Both qualitative and quantitative research methods have their specific qualities which make them useful to a researcher, however in the course of this short essay I will explain why, for several reasons, qualitative research is better. As both methods operate within different assumptions, it is important to stem criticism for each method's respective theoretical base in order to adequately judge them. In the course of this essay I will highlight each method's theoretical assumptions and then I will assess each method by pointing out their positive and negative factors.
The underlying assumption behind qualitative research is that the entire subject needs to be examined in order to understand the phenomenon. Quantitative research however, places importance in collecting and analyzing data from parts of a trend and in so doing, can miss important aspects which could lead to a complete understanding of the whole phenomenon.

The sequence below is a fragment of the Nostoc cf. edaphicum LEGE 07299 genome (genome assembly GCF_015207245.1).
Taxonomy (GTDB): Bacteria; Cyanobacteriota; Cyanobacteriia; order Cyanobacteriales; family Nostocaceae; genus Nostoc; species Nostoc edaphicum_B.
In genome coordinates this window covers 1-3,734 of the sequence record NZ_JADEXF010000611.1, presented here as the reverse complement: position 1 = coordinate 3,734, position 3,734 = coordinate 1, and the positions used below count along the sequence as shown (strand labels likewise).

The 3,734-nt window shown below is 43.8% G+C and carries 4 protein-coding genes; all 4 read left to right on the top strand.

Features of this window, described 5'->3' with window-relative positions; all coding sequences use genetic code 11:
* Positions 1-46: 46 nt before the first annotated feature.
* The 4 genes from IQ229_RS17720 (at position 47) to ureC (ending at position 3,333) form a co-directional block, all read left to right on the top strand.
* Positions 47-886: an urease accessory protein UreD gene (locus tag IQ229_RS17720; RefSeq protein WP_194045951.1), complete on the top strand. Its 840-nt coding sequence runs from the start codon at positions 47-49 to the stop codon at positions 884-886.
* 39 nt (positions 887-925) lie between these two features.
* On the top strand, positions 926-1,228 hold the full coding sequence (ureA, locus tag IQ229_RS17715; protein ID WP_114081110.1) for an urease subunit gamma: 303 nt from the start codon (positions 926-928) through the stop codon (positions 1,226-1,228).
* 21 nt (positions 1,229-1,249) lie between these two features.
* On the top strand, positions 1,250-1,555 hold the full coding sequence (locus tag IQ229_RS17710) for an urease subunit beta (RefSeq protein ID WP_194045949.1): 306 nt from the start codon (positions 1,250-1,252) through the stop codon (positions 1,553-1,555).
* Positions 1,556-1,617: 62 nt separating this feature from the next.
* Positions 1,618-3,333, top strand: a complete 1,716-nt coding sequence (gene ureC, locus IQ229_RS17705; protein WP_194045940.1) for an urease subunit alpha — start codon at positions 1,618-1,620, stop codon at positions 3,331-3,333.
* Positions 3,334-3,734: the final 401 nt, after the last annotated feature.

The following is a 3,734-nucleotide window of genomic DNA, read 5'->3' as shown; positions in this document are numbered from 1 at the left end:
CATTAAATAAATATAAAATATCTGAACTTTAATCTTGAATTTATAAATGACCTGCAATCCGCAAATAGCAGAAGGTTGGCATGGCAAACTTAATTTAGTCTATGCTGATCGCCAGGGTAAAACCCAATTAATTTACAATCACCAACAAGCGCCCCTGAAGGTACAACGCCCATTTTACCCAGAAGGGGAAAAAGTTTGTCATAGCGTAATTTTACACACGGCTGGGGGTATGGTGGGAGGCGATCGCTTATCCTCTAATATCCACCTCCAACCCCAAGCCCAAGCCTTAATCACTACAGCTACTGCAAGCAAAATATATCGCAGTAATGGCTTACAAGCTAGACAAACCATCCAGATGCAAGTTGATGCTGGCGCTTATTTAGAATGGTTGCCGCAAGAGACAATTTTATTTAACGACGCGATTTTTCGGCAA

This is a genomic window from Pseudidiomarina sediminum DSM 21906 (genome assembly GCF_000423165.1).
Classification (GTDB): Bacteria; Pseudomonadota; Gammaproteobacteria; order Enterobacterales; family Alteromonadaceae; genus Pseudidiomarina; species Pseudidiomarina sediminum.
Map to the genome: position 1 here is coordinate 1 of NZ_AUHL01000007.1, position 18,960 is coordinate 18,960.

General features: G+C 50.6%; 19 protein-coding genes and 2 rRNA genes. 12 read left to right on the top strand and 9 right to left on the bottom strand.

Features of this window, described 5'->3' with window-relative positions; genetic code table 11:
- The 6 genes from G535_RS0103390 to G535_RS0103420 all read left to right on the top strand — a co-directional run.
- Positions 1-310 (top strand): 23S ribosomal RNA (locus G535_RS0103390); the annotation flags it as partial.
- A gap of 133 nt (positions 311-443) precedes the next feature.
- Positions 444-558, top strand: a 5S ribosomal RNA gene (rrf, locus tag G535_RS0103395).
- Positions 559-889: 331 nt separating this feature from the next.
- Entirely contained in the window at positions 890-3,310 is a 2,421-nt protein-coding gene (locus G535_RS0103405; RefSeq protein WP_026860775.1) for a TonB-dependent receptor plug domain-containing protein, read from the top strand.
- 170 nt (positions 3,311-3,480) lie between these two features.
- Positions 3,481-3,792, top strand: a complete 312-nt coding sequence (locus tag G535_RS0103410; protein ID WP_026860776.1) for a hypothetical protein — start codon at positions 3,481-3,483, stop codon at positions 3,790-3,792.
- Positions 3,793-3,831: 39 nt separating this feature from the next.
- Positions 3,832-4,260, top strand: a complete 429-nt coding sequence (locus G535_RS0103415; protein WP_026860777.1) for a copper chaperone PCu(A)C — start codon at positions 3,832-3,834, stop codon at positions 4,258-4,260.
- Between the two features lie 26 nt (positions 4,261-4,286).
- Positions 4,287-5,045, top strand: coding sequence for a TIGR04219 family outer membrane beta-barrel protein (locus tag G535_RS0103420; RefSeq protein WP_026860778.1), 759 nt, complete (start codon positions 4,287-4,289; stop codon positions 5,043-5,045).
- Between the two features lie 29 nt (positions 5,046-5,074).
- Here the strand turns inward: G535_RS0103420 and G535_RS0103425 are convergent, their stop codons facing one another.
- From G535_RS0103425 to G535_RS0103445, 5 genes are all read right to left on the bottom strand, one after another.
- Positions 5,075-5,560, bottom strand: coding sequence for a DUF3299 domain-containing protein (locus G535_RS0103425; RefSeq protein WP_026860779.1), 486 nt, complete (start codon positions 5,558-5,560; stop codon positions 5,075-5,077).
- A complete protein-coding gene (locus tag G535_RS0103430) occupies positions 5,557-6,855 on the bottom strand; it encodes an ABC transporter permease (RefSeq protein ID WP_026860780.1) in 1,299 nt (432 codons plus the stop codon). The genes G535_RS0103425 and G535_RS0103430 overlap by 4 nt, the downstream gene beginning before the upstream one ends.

'There's no such thing as qualitative data.
Everything is either 1 or 0'(Fred Kerlinger: 1999)Unlike quantitative research, there is no overarching framework for how qualitative research should be conducted; rather each type of qualitative research is guided by the particular philosophical stances that are taken in relation by the research to each phenomenon (Miles & Huberman: 1994, p. 40) This enables qualitative research to be more involved with the subject at hand whereas quantitative research has the same rules which it applies to every subject matter, thus making it easier to overlook important evidence.
As the researcher using qualitative methods becomes entirely immersed in the data collection phase of the project, he himself actually becoming the data collection tool as opposed to the questionnaires and equipment used by quantitative researchers, it allows him to gain a better understanding of the subject matter as a whole and observe the subject in its own environment:Human behaviour is significantly...